Faculty Scholarship Digest

Sharon L. Davies




This book describes, in narrative form, the true story of the 1921 killing of Father James Coyle by Edwin Stephenson, a Protestant minister, in retaliation for Coyle’s marriage of Stephenson’s daughter to Pedro Guzman, a Catholic. The shooting took place in Birmingham, Alabama and Stephenson was represented at his subsequent trial by a young Hugo Black, before Black joined and then resigned the Ku Klux Klan, was elected to the U.S. Senate and appointed to the U.S. Supreme Court.

Stephenson’s subsequent trial was one of the first “trials of the century,” and Sharon brings her expertise in criminal law and procedure to bear on that gripping drama. Yet, through painstaking historical research and compelling writing, the book offers much more. A page-turning narrative places readers in the United States of 90 years ago in fully realized detail. The landscape of the interplay between family, social attitudes and legal regulation on the one hand, and race, religion and marriage on the other, reveals itself through Sharon’s explication of these events, with the result that the book provides some shocking perspectives on the not-so-distant past and some familiar and enlightening perspectives on some debates that are still with us.

Here is the beginning:

There was little to distinguish Thursday, August 11, 1921, from any of the other days that choked Birmingham that week beneath a blanket of heat, with the exception that Ruth Stephenson and Pedro Gussman chose it as their wedding day. And likely the unremarkable character of the day was part of the couple’s plan, as they would have wanted a day with as little to commend itself as possible. A day less apt to stand out; one that would draw no attention. As if only on a day so pedestrian, and by a strategy uncluttered by its particulars, could they ever hope to bring the thing off.

The trouble was not that the law prevented Ruth Stephenson and Pedro Gussman’s union, though in 1921, like most states, Alabama had a great deal to say about who could marry whom, and who could not ....

Supreme Court Briefs

Sharon L. Davies, Brief Amici Curiae Coalition of Black Male Achievement Initiatives in Support of Respondents, Fisher v. University of Texas, No. 11-345 (2012).

In Fisher, the Court faces the question whether the University of Texas’ use of race in undergraduate admissions decisions violates the Constitution. This brief was filed on behalf of a group of initiatives and centers across the United States directed at black male achievement. The brief presents a series of arguments in support of the constitutionality of holistic race-conscious review of undergraduate applications with a particular focus on its relevance for African-American males.

Following the Court’s rubric under Gruter v. Bollinger, the brief argues that holistic review is an absolute necessity for achieving the diverse learning environment that the Court has recognized is a compelling interest for the State in preparing its future citizens. In support of this argument, the brief disaggregates racial and gender data, demonstrating that the numbers of African-American males at selective universities are already shockingly low—and would be even lower without independent review. As a separate argument, the brief contends that the continued disproportionate isolation of African Americans “from educational, economic and social opportunity” creates an independent compelling interest for the State to reduce the conditions that create this inequality of opportunity, and that holistic review “has been one of the most potent tools for keeping the doors of our universities open to these students and attracting them inside.” The empirical evidence in support of both arguments paints a devastating picture.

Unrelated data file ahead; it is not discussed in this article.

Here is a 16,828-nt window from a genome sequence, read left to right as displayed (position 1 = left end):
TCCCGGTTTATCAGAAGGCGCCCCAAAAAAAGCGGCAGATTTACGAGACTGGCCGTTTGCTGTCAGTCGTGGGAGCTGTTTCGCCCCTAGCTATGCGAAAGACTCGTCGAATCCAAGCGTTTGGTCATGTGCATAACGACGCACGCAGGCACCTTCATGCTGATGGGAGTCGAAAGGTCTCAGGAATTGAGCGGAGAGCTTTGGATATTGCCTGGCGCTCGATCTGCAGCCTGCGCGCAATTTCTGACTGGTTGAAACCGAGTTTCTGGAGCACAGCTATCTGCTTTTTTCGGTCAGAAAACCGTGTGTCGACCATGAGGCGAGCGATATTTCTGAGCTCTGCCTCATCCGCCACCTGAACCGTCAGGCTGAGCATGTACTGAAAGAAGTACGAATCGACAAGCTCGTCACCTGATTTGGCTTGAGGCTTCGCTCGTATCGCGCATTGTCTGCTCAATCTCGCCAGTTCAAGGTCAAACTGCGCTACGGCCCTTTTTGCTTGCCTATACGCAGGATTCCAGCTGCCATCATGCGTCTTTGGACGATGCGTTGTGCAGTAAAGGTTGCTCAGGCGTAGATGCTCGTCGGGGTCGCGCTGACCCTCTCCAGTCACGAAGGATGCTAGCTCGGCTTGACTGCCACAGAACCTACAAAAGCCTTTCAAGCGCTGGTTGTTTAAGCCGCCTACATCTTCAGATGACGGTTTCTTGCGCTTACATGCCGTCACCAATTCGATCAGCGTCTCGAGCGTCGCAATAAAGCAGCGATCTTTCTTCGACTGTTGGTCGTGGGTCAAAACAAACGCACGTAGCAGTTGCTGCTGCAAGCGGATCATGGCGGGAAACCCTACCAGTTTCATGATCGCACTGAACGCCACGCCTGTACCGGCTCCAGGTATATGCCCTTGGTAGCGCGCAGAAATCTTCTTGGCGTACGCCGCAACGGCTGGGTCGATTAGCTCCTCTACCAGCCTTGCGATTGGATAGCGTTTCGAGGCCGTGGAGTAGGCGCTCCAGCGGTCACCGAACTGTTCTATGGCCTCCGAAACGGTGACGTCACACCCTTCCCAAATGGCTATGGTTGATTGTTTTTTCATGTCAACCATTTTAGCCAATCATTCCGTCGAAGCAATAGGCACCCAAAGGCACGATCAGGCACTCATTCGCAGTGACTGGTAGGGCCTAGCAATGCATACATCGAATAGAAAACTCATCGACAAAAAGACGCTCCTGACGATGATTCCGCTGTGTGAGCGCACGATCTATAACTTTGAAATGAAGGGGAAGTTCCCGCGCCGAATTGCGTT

Sharon L. Davies (w/ Larry H. James & Christina L. Corl), Brief of Amici Curiae Nationwide Coalition of Educators and Centers Working to Expand Educational Opportunity for African American Males in Support of Respondents, Fisher v. University of Texas, (No. 14-981), (U.S. filed 2015).

The Supreme Court will once again examine the constitutionality of race-conscious university admissions in this Term’s reprise of Fisher v. University of Texas. Sharon has coauthored a compelling amicus brief for the Court’s consideration, submitted on behalf of a “nationwide coalition of educators and centers working to expand educational opportunities for African American males.” As the coalition’s description suggests, the brief focuses on the particular plight of African American males in our society—along with their strikingly low representation on campuses. Given the “seemingly endless string of killings of unarmed black males” in recent years, the brief offers a powerful broader perspective on the issues in Fisher.

Sharon and her coauthors draw broadly on social science studies to make their case, including work from Ohio State’s own Kirwan Institute. As the brief explains, unconscious biases deeply affect race relations in the United States; for black men, these biases often provoke unwarranted fear and retaliatory actions. Racially segregated neighborhoods and poverty, meanwhile, “harm cognitive development and depress primary and secondary educational outcomes.” To compensate for and overcome these barriers, the University of Texas uses race as one factor in its full-file review of applicants. On behalf of more than five dozen individual and institutional signatories on her brief, Sharon eloquently urges the Court to affirm the lower court’s finding that this approach satisfies the Constitution’s strict scrutiny test.